FIG. 4 is a perspective view of a semiconductor device assembly according to Embodiment 2 of the present invention. FIG. 5A and FIG. 5B are cross sectional side views of the assembly. FIG. 6 is a partially cross sectional view of the assembly.
In FIG. 4, a semiconductor device 12 is mounted on a substrate 11. The semiconductor device 12 includes a semiconductor element 112, which is identical to the semiconductor element 102 of Embodiment 1. The semiconductor element 112 has an electrode patterned surface 112 a at a lower side thereof on which bumps 13 are provided as electrodes for external connection. The semiconductor device 21, upon having bumps 13 joined by soldering to circuitry electrodes 11 a of the substrate 11, is mounted to the substrate 11.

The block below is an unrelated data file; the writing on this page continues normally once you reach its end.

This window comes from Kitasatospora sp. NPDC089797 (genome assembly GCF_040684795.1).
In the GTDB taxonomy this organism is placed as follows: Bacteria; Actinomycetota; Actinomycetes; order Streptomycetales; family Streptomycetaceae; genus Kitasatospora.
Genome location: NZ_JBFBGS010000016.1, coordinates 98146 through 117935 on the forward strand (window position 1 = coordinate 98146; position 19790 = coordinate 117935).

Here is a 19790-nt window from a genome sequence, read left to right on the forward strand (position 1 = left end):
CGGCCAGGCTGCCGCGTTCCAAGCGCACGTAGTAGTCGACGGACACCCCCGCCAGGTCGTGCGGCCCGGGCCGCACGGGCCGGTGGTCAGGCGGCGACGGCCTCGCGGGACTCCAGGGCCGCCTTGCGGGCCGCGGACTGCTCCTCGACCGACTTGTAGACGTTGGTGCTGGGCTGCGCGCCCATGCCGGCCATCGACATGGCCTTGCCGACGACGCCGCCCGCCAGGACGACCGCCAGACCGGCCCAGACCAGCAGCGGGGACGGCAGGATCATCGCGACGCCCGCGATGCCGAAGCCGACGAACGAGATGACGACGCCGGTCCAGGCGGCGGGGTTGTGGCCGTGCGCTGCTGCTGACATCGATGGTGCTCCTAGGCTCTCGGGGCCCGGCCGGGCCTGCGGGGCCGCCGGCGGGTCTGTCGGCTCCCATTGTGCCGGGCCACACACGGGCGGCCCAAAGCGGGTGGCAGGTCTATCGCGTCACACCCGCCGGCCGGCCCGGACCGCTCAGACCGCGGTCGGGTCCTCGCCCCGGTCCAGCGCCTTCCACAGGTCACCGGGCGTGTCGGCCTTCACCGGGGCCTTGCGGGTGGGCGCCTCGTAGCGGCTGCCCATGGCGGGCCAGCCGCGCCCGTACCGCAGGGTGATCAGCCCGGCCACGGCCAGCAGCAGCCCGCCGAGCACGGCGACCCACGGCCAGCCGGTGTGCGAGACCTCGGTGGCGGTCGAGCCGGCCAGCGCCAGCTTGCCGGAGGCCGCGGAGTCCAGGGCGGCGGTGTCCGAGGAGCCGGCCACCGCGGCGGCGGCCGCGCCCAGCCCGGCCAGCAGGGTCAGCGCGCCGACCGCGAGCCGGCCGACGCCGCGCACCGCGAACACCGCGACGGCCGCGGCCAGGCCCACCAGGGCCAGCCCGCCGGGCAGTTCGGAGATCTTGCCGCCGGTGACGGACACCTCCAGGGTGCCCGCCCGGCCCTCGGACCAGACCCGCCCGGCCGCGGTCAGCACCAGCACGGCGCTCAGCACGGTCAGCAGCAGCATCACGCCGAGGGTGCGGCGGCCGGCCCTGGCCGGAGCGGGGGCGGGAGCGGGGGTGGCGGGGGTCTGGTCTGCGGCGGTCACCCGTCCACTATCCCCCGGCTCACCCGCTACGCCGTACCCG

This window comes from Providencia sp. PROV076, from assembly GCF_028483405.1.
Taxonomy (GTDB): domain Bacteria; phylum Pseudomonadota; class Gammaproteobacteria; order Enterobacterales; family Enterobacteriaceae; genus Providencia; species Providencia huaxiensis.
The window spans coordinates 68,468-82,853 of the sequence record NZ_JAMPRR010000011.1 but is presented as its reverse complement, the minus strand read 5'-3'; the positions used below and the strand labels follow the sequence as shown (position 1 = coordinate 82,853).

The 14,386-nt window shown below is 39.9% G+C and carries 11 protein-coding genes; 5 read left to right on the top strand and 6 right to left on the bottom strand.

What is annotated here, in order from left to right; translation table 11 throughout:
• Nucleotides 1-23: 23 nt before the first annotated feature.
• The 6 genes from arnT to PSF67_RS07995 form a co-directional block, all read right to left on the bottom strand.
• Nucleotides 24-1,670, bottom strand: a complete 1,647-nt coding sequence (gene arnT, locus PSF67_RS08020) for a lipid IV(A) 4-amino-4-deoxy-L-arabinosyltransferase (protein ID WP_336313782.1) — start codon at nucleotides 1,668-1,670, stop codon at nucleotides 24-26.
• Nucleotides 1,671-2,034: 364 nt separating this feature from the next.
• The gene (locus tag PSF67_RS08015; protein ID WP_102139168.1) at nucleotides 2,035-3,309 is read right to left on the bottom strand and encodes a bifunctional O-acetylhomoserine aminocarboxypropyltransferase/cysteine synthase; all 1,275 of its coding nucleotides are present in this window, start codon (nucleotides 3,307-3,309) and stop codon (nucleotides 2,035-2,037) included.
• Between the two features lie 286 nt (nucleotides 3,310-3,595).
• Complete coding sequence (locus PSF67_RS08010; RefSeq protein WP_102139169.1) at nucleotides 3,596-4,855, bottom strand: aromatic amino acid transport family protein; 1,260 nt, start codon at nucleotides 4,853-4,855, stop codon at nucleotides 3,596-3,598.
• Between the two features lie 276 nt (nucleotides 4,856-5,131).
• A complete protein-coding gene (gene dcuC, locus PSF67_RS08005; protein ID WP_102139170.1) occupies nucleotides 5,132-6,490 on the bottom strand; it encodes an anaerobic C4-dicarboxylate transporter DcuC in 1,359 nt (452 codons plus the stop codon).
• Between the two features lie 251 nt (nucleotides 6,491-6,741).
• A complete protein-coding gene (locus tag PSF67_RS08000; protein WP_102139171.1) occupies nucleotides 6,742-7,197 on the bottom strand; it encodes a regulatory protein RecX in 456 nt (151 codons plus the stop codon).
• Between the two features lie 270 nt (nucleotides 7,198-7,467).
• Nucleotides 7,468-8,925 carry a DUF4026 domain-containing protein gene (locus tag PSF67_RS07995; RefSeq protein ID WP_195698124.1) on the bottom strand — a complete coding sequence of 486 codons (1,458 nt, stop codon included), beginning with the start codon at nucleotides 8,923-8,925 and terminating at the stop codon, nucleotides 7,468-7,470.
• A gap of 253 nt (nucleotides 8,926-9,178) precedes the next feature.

As shown in FIG. 5A, a bumper 14 as a reinforcing member is bonded, with an adhesive 15, to the other side 112 b opposite the electrode patterned side 112 a of the semiconductor element 112 in the semiconductor device 12. The size B2 of the bumper 14 is greater than the size B1 of the semiconductor element 112, and the bumper has an outer edge extending outwardly beyond that of the semiconductor element 112. Accordingly, the semiconductor element 112 can be protected at its sides by the bumper 14 when the semiconductor device 12 is handled. The bumper 14 is bonded to the semiconductor element 112 by an adhesive 15. The adhesive 15 is a low elasticity resin adhesive, e.g. an elastomer which has a low elastic modulus, and can easily be contracted or expanded by a small external force. The elastic modulus is smaller than that of the semiconductor element.